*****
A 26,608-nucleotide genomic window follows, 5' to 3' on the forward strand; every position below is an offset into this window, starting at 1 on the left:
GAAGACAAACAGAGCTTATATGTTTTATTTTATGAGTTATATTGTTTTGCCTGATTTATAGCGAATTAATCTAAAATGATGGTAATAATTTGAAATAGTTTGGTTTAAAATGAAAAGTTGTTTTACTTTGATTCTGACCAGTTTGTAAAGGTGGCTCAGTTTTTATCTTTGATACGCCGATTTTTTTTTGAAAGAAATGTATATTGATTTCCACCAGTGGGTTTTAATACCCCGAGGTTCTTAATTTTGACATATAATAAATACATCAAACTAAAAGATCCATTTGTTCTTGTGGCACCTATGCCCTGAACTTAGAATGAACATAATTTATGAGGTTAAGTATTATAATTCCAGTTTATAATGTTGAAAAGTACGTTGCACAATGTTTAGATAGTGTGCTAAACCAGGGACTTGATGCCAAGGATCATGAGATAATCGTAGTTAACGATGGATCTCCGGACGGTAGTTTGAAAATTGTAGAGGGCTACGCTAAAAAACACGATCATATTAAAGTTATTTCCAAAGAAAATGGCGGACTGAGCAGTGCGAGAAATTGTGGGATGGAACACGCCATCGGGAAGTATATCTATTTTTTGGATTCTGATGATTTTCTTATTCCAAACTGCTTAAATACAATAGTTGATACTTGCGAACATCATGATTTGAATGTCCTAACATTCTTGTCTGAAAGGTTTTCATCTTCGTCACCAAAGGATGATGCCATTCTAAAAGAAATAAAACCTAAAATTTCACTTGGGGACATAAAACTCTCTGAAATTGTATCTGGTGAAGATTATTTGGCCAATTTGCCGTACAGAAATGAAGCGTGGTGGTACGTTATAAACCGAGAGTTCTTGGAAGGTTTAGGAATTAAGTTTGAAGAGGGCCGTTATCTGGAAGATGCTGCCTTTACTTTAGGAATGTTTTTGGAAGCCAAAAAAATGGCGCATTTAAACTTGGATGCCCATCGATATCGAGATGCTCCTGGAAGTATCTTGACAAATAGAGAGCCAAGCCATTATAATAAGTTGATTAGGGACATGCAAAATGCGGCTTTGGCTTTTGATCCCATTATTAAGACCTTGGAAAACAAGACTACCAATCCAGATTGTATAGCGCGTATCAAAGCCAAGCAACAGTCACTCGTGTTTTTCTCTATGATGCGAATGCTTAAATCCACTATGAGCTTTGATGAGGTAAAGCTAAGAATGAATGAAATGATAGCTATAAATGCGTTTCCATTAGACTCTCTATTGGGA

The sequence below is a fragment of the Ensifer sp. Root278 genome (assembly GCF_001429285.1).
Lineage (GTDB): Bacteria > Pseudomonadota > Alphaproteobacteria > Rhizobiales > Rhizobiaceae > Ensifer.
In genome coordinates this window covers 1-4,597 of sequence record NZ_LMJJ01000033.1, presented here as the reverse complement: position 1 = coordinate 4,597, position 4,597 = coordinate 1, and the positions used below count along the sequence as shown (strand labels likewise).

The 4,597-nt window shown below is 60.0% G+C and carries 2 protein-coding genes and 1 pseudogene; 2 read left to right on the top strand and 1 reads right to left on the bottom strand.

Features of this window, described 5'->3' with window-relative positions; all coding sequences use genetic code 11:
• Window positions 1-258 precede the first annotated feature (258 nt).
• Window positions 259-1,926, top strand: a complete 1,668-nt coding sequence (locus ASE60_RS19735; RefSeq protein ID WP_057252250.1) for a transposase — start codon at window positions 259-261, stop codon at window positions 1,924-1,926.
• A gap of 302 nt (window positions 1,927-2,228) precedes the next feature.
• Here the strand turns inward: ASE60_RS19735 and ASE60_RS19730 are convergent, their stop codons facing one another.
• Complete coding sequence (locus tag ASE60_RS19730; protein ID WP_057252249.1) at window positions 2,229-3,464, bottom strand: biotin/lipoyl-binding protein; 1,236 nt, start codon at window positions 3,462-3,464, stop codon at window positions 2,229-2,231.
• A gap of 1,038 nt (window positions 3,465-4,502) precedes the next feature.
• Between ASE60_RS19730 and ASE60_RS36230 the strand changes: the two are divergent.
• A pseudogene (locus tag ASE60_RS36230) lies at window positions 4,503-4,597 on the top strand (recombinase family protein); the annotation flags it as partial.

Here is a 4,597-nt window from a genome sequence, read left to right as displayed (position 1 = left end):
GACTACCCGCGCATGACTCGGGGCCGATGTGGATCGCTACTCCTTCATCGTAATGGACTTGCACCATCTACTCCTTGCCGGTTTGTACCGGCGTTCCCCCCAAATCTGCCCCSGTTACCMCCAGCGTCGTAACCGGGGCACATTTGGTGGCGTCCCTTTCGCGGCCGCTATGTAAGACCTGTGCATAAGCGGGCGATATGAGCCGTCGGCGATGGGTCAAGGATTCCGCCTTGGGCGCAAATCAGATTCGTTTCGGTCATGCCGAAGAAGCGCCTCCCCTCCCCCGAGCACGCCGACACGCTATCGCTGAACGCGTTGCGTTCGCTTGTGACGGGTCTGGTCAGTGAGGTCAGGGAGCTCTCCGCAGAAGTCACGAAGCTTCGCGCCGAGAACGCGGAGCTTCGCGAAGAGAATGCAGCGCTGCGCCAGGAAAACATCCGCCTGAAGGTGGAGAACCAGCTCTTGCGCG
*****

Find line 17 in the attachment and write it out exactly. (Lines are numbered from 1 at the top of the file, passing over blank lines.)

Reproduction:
GACTACCCGCGCATGACTCGGGGCCGATGTGGATCGCTACTCCTTCATCGTAATGGACTTGCACCATCTACTCCTTGCCGGTTTGTACCGGCGTTCCCCCCAAATCTGCCCCSGTTACCMCCAGCGTCGTAACCGGGGCACATTTGGTGGCGTCCCTTTCGCGGCCGCTATGTAAGACCTGTGCATAAGCGGGCGATATGAGCCGTCGGCGATGGGTCAAGGATTCCGCCTTGGGCGCAAATCAGATTCGTTTCGGTCATGCCGAAGAAGCGCCTCCCCTCCCCCGAGCACGCCGACACGCTATCGCTGAACGCGTTGCGTTCGCTTGTGACGGGTCTGGTCAGTGAGGTCAGGGAGCTCTCCGCAGAAGTCACGAAGCTTCGCGCCGAGAACGCGGAGCTTCGCGAAGAGAATGCAGCGCTGCGCCAGGAAAACATCCGCCTGAAGGTGGAGAACCAGCTCTTGCGCG